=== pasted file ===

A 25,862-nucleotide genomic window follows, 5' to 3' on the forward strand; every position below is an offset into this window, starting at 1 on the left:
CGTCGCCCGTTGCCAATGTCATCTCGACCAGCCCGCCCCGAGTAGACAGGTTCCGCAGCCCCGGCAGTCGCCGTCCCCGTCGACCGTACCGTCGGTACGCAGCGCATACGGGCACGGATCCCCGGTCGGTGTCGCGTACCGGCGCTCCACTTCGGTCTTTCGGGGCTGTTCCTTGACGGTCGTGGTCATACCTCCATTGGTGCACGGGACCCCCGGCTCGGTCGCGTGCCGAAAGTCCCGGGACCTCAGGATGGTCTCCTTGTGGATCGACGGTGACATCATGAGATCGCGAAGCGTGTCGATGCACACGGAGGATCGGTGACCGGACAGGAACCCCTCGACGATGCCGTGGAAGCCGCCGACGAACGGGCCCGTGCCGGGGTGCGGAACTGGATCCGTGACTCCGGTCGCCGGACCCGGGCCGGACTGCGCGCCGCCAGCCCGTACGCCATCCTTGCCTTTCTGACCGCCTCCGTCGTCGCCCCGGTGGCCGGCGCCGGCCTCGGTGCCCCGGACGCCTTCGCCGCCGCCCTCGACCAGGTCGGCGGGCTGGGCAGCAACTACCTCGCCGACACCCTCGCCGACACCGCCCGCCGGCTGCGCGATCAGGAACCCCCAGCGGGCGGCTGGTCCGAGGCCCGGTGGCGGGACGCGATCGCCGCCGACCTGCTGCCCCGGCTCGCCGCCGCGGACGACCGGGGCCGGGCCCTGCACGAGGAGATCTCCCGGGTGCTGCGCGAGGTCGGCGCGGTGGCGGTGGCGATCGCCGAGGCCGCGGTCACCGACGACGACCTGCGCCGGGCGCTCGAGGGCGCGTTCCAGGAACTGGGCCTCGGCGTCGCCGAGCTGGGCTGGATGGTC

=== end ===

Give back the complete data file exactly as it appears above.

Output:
A 25,862-nucleotide genomic window follows, 5' to 3' on the forward strand; every position below is an offset into this window, starting at 1 on the left:
CGTCGCCCGTTGCCAATGTCATCTCGACCAGCCCGCCCCGAGTAGACAGGTTCCGCAGCCCCGGCAGTCGCCGTCCCCGTCGACCGTACCGTCGGTACGCAGCGCATACGGGCACGGATCCCCGGTCGGTGTCGCGTACCGGCGCTCCACTTCGGTCTTTCGGGGCTGTTCCTTGACGGTCGTGGTCATACCTCCATTGGTGCACGGGACCCCCGGCTCGGTCGCGTGCCGAAAGTCCCGGGACCTCAGGATGGTCTCCTTGTGGATCGACGGTGACATCATGAGATCGCGAAGCGTGTCGATGCACACGGAGGATCGGTGACCGGACAGGAACCCCTCGACGATGCCGTGGAAGCCGCCGACGAACGGGCCCGTGCCGGGGTGCGGAACTGGATCCGTGACTCCGGTCGCCGGACCCGGGCCGGACTGCGCGCCGCCAGCCCGTACGCCATCCTTGCCTTTCTGACCGCCTCCGTCGTCGCCCCGGTGGCCGGCGCCGGCCTCGGTGCCCCGGACGCCTTCGCCGCCGCCCTCGACCAGGTCGGCGGGCTGGGCAGCAACTACCTCGCCGACACCCTCGCCGACACCGCCCGCCGGCTGCGCGATCAGGAACCCCCAGCGGGCGGCTGGTCCGAGGCCCGGTGGCGGGACGCGATCGCCGCCGACCTGCTGCCCCGGCTCGCCGCCGCGGACGACCGGGGCCGGGCCCTGCACGAGGAGATCTCCCGGGTGCTGCGCGAGGTCGGCGCGGTGGCGGTGGCGATCGCCGAGGCCGCGGTCACCGACGACGACCTGCGCCGGGCGCTCGAGGGCGCGTTCCAGGAACTGGGCCTCGGCGTCGCCGAGCTGGGCTGGATGGTC